LightSquared is showing more signs of distress in the wake of the FCC's decision to block its wireless network.

One day after it missed a $56 million payment to Inmarsat, Reuters reported that LightSquared planned to lay off 45 percent of the 330 people it currently employs.

The job cuts are a "prudent and necessary cost savings measure to ensure the long-term success of the company," LightSquared told Reuters.

LightSquared could not be immediately reached to confirm the report.

LightSquared and its primary backer, Philip Falcone's Harbinger Capital Partners hedge fund, are scrambling to find a way to move forward after the FCC said last week it would pull the company's waiver for its LTE network and suspend its ability to add ground-based service to its satellite communications, effectively killing its plan for a wholesale mobile broadband network.

The FCC's verdict came after government tests showed the signals from LightSquared's base stations interfered with critical GPS receivers used by the military and aviation industries. The highly sensitive wideband receivers pick up on neighboring bands to fine-tune their coordinates, making them especially susceptible to noise from nearby transmissions.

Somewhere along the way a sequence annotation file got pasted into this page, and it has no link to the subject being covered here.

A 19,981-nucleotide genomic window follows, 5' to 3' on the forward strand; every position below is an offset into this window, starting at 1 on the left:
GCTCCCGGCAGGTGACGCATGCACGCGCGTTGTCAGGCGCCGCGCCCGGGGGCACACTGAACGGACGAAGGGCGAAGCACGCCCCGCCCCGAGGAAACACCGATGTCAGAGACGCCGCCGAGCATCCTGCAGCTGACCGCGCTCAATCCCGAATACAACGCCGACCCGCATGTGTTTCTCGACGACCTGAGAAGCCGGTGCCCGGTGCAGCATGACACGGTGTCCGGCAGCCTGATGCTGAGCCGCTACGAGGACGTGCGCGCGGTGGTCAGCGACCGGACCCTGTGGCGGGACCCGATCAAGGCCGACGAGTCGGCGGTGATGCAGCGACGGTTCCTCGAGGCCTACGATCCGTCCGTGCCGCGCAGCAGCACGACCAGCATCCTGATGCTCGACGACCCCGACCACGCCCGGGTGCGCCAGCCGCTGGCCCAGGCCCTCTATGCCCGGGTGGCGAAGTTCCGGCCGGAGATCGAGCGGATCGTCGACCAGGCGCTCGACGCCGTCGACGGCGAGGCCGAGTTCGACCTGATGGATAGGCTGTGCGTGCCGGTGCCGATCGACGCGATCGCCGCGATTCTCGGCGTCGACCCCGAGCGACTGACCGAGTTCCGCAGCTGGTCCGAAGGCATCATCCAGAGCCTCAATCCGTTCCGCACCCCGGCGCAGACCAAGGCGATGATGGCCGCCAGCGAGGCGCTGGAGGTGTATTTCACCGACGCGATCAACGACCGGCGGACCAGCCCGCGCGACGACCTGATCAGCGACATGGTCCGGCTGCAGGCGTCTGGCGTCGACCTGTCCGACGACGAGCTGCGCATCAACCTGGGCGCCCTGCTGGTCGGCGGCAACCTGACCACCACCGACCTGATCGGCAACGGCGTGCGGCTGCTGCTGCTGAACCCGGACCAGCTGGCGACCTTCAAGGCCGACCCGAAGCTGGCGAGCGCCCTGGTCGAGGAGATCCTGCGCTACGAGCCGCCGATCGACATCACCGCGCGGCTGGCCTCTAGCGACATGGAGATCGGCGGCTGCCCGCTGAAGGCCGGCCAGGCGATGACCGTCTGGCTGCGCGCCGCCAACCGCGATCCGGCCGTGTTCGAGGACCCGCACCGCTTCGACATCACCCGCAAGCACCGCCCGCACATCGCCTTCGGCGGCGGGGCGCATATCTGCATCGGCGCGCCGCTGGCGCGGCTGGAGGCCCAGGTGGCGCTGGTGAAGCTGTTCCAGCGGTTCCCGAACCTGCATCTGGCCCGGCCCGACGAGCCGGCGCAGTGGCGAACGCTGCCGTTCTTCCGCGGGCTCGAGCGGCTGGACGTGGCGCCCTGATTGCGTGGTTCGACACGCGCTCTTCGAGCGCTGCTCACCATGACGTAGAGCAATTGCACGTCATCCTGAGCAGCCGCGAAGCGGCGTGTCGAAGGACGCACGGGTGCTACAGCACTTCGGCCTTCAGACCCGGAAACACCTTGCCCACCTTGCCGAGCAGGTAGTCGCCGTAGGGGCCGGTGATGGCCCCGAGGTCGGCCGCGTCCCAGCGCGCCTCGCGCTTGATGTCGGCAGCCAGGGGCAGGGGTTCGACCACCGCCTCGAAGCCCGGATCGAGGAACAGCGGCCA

LightSquared has pledged to move forward, but has not said how it plans to do so.

"We remain committed to finding a solution and believe that if all the parties have that same level of commitment, a solution can be found," LightSquared Chairman and CEO Sanjiv Ahuja said in a statement issued last week.

BTIG Research analyst Walter Piecyk told Wireless Week that LightSquared may try to swap its spectrum with the NTIA. Such an arrangement could be politically difficult, given the pressure to auction off spectrum to the highest bidder.

Some have speculated that LightSquared may sue the government over the issue. The Wall Street Journal reported last week that Falcone had hired lawyers to investigate a possible lawsuit against the FCC.